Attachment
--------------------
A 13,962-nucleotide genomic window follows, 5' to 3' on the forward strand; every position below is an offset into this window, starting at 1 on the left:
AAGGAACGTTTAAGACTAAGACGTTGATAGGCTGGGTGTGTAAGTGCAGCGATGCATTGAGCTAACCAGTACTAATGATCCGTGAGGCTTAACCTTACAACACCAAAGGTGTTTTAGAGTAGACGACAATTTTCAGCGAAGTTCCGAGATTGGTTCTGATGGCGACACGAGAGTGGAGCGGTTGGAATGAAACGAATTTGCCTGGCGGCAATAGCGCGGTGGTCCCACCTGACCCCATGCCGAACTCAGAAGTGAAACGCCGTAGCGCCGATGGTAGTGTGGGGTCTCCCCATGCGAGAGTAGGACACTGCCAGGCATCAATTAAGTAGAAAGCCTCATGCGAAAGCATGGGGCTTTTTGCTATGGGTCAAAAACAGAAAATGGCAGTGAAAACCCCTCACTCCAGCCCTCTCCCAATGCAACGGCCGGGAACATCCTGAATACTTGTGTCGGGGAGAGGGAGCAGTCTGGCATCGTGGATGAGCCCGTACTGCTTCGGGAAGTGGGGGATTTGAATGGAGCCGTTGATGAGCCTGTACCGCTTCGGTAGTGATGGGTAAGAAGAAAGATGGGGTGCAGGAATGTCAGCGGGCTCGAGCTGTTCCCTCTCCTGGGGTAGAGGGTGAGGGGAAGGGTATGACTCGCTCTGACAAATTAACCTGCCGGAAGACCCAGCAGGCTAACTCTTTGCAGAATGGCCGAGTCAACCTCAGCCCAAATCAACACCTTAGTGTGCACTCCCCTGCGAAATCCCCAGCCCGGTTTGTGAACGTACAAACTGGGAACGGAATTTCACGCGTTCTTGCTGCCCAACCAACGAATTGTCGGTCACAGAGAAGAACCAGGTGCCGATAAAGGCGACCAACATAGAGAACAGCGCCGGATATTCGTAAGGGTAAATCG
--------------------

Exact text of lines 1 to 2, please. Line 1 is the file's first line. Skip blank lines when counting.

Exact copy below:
A 13,962-nucleotide genomic window follows, 5' to 3' on the forward strand; every position below is an offset into this window, starting at 1 on the left:
AAGGAACGTTTAAGACTAAGACGTTGATAGGCTGGGTGTGTAAGTGCAGCGATGCATTGAGCTAACCAGTACTAATGATCCGTGAGGCTTAACCTTACAACACCAAAGGTGTTTTAGAGTAGACGACAATTTTCAGCGAAGTTCCGAGATTGGTTCTGATGGCGACACGAGAGTGGAGCGGTTGGAATGAAACGAATTTGCCTGGCGGCAATAGCGCGGTGGTCCCACCTGACCCCATGCCGAACTCAGAAGTGAAACGCCGTAGCGCCGATGGTAGTGTGGGGTCTCCCCATGCGAGAGTAGGACACTGCCAGGCATCAATTAAGTAGAAAGCCTCATGCGAAAGCATGGGGCTTTTTGCTATGGGTCAAAAACAGAAAATGGCAGTGAAAACCCCTCACTCCAGCCCTCTCCCAATGCAACGGCCGGGAACATCCTGAATACTTGTGTCGGGGAGAGGGAGCAGTCTGGCATCGTGGATGAGCCCGTACTGCTTCGGGAAGTGGGGGATTTGAATGGAGCCGTTGATGAGCCTGTACCGCTTCGGTAGTGATGGGTAAGAAGAAAGATGGGGTGCAGGAATGTCAGCGGGCTCGAGCTGTTCCCTCTCCTGGGGTAGAGGGTGAGGGGAAGGGTATGACTCGCTCTGACAAATTAACCTGCCGGAAGACCCAGCAGGCTAACTCTTTGCAGAATGGCCGAGTCAACCTCAGCCCAAATCAACACCTTAGTGTGCACTCCCCTGCGAAATCCCCAGCCCGGTTTGTGAACGTACAAACTGGGAACGGAATTTCACGCGTTCTTGCTGCCCAACCAACGAATTGTCGGTCACAGAGAAGAACCAGGTGCCGATAAAGGCGACCAACATAGAGAACAGCGCCGGATATTCGTAAGGGTAAATCG